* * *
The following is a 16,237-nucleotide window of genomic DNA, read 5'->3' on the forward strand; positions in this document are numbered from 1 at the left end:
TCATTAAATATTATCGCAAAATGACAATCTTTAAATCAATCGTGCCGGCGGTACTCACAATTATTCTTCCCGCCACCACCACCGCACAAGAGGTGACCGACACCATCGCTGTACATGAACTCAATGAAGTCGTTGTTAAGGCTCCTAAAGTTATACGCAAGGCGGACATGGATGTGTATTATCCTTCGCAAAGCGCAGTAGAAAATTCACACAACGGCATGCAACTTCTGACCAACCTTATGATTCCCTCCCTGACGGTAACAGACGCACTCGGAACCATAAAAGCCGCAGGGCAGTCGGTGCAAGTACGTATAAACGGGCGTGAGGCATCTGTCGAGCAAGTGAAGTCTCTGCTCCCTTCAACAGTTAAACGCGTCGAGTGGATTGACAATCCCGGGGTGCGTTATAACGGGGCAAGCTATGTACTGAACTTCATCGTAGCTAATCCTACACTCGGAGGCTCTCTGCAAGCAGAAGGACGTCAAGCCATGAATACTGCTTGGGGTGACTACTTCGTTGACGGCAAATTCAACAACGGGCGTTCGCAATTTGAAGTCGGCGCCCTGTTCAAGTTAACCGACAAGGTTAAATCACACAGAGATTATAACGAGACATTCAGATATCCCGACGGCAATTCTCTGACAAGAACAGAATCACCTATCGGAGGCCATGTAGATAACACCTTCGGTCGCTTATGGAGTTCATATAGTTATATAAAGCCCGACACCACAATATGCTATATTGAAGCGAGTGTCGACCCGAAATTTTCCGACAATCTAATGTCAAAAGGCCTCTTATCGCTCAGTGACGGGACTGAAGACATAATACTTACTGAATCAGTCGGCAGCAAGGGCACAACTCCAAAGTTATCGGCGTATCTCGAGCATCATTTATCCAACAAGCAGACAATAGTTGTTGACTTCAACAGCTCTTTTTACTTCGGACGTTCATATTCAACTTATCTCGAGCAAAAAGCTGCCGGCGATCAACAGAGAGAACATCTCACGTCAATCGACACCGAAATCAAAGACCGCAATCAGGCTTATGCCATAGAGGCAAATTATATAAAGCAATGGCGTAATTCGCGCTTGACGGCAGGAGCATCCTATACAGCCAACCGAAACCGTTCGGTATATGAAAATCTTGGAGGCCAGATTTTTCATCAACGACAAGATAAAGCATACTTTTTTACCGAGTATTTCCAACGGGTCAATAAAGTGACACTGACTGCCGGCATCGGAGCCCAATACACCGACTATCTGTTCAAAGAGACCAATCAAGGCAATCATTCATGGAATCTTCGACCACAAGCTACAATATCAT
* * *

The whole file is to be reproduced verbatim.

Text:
The following is a 16,237-nucleotide window of genomic DNA, read 5'->3' on the forward strand; positions in this document are numbered from 1 at the left end:
TCATTAAATATTATCGCAAAATGACAATCTTTAAATCAATCGTGCCGGCGGTACTCACAATTATTCTTCCCGCCACCACCACCGCACAAGAGGTGACCGACACCATCGCTGTACATGAACTCAATGAAGTCGTTGTTAAGGCTCCTAAAGTTATACGCAAGGCGGACATGGATGTGTATTATCCTTCGCAAAGCGCAGTAGAAAATTCACACAACGGCATGCAACTTCTGACCAACCTTATGATTCCCTCCCTGACGGTAACAGACGCACTCGGAACCATAAAAGCCGCAGGGCAGTCGGTGCAAGTACGTATAAACGGGCGTGAGGCATCTGTCGAGCAAGTGAAGTCTCTGCTCCCTTCAACAGTTAAACGCGTCGAGTGGATTGACAATCCCGGGGTGCGTTATAACGGGGCAAGCTATGTACTGAACTTCATCGTAGCTAATCCTACACTCGGAGGCTCTCTGCAAGCAGAAGGACGTCAAGCCATGAATACTGCTTGGGGTGACTACTTCGTTGACGGCAAATTCAACAACGGGCGTTCGCAATTTGAAGTCGGCGCCCTGTTCAAGTTAACCGACAAGGTTAAATCACACAGAGATTATAACGAGACATTCAGATATCCCGACGGCAATTCTCTGACAAGAACAGAATCACCTATCGGAGGCCATGTAGATAACACCTTCGGTCGCTTATGGAGTTCATATAGTTATATAAAGCCCGACACCACAATATGCTATATTGAAGCGAGTGTCGACCCGAAATTTTCCGACAATCTAATGTCAAAAGGCCTCTTATCGCTCAGTGACGGGACTGAAGACATAATACTTACTGAATCAGTCGGCAGCAAGGGCACAACTCCAAAGTTATCGGCGTATCTCGAGCATCATTTATCCAACAAGCAGACAATAGTTGTTGACTTCAACAGCTCTTTTTACTTCGGACGTTCATATTCAACTTATCTCGAGCAAAAAGCTGCCGGCGATCAACAGAGAGAACATCTCACGTCAATCGACACCGAAATCAAAGACCGCAATCAGGCTTATGCCATAGAGGCAAATTATATAAAGCAATGGCGTAATTCGCGCTTGACGGCAGGAGCATCCTATACAGCCAACCGAAACCGTTCGGTATATGAAAATCTTGGAGGCCAGATTTTTCATCAACGACAAGATAAAGCATACTTTTTTACCGAGTATTTCCAACGGGTCAATAAAGTGACACTGACTGCCGGCATCGGAGCCCAATACACCGACTATCTGTTCAAAGAGACCAATCAAGGCAATCATTCATGGAATCTTCGACCACAAGCTACAATATCAT